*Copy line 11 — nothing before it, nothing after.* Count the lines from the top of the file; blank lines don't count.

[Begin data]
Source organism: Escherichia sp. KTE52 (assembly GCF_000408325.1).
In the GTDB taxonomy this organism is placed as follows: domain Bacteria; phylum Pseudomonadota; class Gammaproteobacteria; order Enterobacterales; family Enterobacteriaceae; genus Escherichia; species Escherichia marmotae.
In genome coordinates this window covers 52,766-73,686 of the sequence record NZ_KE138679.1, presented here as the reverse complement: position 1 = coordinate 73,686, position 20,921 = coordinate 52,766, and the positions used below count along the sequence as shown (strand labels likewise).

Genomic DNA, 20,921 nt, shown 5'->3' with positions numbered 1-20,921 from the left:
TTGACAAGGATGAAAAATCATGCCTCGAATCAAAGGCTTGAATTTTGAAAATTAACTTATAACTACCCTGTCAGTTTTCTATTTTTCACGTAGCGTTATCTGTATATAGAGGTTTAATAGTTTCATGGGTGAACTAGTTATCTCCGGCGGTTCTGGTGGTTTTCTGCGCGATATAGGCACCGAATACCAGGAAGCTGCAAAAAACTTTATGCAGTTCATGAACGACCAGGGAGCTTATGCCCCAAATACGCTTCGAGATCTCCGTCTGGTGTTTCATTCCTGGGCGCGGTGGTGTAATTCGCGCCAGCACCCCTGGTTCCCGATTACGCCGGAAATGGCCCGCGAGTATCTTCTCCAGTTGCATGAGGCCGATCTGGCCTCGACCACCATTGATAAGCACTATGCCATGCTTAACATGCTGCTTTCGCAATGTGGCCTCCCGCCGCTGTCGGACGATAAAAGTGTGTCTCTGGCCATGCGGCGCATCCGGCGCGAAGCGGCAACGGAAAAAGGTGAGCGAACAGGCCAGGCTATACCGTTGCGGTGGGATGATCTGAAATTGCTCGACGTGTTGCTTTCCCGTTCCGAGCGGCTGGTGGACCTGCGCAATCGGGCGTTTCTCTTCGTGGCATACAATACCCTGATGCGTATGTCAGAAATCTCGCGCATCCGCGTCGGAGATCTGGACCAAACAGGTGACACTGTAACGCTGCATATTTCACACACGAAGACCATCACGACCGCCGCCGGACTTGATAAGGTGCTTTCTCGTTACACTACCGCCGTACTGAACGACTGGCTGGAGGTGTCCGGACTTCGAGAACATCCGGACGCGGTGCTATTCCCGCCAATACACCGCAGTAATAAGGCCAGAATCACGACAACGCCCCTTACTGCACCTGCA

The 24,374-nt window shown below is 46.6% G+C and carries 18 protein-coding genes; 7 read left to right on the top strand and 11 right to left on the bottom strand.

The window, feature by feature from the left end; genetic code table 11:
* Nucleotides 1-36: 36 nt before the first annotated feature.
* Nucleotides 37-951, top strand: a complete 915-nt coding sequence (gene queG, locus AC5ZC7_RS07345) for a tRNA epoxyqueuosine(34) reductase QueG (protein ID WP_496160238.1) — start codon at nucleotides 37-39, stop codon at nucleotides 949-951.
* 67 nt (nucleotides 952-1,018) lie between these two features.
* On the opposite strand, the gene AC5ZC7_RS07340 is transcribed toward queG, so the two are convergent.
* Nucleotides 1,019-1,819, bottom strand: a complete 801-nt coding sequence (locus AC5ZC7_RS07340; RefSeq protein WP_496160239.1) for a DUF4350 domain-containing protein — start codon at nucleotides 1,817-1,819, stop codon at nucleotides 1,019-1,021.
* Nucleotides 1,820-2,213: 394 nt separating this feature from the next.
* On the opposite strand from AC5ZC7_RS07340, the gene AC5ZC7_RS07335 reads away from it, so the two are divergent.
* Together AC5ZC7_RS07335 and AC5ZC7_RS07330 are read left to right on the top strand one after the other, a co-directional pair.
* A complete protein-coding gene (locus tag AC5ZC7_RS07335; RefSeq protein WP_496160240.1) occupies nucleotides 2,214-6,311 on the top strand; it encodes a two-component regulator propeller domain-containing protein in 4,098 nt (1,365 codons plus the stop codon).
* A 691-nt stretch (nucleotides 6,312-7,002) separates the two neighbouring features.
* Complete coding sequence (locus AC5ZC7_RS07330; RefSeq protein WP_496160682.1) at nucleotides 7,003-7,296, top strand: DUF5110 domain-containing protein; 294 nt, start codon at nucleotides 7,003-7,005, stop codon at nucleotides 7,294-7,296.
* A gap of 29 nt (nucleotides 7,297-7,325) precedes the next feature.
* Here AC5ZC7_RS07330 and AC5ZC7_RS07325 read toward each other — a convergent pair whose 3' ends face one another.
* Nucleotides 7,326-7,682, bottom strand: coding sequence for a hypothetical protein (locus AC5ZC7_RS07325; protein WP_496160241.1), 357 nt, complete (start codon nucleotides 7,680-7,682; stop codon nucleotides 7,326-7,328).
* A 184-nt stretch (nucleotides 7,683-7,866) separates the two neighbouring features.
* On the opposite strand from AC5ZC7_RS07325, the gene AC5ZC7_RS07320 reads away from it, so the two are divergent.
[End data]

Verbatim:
* On the opposite strand, the gene AC5ZC7_RS07340 is transcribed toward queG, so the two are convergent.